TIGDB nods and smiles
DWARF FORTRESS: This is Hunter, Witch, and Smoker. The ones you don't know, Tank, and his big brother, Boomer... The little one behind you is Jockey.
DWARF FORTRESS: Welcome.....to the texels of Unreal...We have only bits and pieces of information, but what we know for certain is that some point in the early twenty-first century all of mankind was united in online gaming. We marvelled at our own magnificence as we gave birth...to V.E.
NEO GEO: V.E. - you mean Voxel Engines?
NEO GEO and DWARF FORTRESS fighting in a dojo.
NEO GEO hits DWARF FORTRESS in the shoulder and severs an artery.
DWARF FORTRESS hits DWARF FORTRESS in the knee and breaks a bone.
DWARF FORTRESS: Do you believe that my being stronger or faster has anything to do with my muscles in this place? You think that's 0x02 you're breathing now?
NEO GEO throws a coin at DWARF FORTRESS and severs his head.
NEO GEO looking at racks of weapons.
NEO GEO: The twelve gauge pump 3dfx Voodoo Extreme. The .45 Matrox G200 with laser sighting.
GUNSTORE OWNER: Those are brand new, we just got them in.
NEO GEO: A quad core Radeon HD 5970 in a dual SLI configuration.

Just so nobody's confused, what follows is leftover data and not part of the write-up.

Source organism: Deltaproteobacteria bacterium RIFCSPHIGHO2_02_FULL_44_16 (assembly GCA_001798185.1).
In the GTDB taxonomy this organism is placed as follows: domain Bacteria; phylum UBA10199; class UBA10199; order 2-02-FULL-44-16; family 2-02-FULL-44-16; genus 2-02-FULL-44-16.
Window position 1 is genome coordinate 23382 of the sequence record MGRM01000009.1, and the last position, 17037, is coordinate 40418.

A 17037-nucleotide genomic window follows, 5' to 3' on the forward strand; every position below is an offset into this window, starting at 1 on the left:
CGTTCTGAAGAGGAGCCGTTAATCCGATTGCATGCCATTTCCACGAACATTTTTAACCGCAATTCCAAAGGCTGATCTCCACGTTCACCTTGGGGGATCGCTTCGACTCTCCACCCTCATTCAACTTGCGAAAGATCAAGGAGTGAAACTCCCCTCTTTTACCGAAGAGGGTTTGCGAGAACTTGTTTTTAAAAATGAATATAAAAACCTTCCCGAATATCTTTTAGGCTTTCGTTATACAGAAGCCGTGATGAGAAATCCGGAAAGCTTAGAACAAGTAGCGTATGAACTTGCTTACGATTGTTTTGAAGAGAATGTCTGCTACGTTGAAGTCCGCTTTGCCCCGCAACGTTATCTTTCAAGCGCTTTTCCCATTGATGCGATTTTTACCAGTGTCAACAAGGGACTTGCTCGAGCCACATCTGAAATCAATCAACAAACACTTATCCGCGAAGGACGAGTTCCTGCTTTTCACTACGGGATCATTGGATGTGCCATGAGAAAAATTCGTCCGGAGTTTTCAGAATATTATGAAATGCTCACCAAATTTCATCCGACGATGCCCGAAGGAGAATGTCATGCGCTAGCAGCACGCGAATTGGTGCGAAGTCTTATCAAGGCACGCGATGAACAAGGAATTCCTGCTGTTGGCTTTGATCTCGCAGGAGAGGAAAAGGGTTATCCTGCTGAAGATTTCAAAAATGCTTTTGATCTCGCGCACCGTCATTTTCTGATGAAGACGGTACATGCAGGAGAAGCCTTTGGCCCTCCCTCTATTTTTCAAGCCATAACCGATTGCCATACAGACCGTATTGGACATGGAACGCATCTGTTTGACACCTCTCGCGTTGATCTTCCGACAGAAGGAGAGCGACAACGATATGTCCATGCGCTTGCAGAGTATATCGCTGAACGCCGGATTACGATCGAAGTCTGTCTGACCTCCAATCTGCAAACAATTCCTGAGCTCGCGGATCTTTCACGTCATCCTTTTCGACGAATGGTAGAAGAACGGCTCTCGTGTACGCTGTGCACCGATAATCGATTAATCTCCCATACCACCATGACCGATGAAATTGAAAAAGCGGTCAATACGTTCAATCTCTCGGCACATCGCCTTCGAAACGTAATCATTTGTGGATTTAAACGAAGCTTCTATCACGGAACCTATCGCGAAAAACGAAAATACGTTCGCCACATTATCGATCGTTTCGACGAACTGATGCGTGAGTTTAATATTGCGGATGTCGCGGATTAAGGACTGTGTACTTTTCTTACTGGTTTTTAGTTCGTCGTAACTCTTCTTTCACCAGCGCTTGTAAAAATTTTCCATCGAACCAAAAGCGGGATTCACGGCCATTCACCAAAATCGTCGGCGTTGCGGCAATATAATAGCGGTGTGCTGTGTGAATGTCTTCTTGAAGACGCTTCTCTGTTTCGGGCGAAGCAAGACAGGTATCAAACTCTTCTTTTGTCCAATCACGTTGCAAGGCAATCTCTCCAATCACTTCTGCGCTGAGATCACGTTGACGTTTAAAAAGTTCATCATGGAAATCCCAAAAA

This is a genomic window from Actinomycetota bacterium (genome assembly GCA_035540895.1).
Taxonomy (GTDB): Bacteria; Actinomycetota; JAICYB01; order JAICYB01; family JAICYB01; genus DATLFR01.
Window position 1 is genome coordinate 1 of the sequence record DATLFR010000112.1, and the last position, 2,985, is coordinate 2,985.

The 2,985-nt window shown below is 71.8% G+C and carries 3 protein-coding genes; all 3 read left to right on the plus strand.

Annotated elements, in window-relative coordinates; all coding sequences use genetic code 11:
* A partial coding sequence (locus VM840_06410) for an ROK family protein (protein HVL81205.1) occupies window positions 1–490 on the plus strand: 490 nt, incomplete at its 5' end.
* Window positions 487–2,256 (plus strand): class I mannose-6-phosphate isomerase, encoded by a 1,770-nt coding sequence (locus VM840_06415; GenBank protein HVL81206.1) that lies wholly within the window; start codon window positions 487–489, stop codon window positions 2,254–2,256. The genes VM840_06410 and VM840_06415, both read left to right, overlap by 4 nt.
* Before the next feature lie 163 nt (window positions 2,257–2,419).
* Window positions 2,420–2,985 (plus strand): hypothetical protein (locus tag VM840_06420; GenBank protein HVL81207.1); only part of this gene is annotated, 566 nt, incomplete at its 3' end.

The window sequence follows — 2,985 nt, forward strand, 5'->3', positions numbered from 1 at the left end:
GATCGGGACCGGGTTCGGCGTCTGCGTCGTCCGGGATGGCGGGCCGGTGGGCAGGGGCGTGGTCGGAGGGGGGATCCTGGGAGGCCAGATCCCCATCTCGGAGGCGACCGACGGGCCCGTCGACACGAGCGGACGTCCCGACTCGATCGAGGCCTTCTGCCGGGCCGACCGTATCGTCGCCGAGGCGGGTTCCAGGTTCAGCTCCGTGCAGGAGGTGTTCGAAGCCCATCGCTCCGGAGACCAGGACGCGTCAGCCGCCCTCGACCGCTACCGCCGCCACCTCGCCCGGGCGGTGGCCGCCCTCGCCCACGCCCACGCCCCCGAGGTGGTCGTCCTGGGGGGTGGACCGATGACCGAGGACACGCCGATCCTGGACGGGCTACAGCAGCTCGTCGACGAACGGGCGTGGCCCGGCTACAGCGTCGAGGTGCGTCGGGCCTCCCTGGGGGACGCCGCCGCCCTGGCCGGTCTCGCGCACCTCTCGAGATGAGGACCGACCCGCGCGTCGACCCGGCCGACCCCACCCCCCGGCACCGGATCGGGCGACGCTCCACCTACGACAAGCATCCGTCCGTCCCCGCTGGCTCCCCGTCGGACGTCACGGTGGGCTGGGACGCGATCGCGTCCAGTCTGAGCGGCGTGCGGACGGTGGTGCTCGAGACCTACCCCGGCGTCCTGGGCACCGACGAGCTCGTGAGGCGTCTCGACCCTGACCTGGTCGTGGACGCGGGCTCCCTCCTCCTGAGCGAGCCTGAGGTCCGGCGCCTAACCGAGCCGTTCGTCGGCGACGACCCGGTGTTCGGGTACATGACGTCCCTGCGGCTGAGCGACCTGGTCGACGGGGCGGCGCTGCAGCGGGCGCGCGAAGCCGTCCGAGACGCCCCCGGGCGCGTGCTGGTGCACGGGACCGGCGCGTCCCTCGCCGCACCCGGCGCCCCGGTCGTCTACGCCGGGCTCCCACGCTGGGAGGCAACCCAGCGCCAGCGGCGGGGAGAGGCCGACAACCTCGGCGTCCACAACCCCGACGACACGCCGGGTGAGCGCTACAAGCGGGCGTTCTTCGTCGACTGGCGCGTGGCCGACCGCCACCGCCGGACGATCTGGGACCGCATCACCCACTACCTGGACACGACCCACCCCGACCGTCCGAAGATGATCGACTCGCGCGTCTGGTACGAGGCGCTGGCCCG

GUNSTORE OWNER: Hey just what you see pal.
A hotel lobby, the pillars of which are getting blown apart as TIGDB and NEO GEO kill security guards rushing to stop them.
NEO GEO sinking to the ground, shot. His eyes snap open again and he stands up slowly. NEO GEO looks at SKELETON SMITH, and runs towards him. He appears to go inside SKELETON SMITH's body, eventually bursting through his skin, as pieces of the agent fly all over the room. For a moment, we see the room as it is through Neo's eyes now, 2D ASCII code.
Thursday, 16 September 2010
Sunday, 12 September 2010
I try to use the reviews at ASCII Dreams as writing experiments: from fiction writing, to New Games Journalism, to advocacy for games which I feel have been overlooked (good and bad). I started wanting to say something about Arma II, but ended up with a completely vanilla, and somewhat negative review. But luckily, I'd also been thinking about the similarities in design between Arma II and S.T.A.L.K.E.R. - particularly the visual design and I suspect common texture assets - and how it would be great to play S.T.A.L.K.E.R. in the Arma II engine (or at least a sequel to the original) which has the open world capabilities that GSC were never able to achieve.
That is why my A.R.M.A. II review ended up as a mash up of what I originally wrote, interleaved with paragraphs from an earlier S.T.A.L.K.E.R. review. To underline the point - and give you a chance to figure out what was going on before I did the reveal here - I've shamelessly interleaved the majority of the Eurogamer reviews of Half Life 2, and Grand Theft Auto: San Andreas to review another great mash up Half Life 2: San Andreas. (This second review also highlights the amount of interchangeable discussion about the hype each game warranted at the time which the reviewer felt they had to address).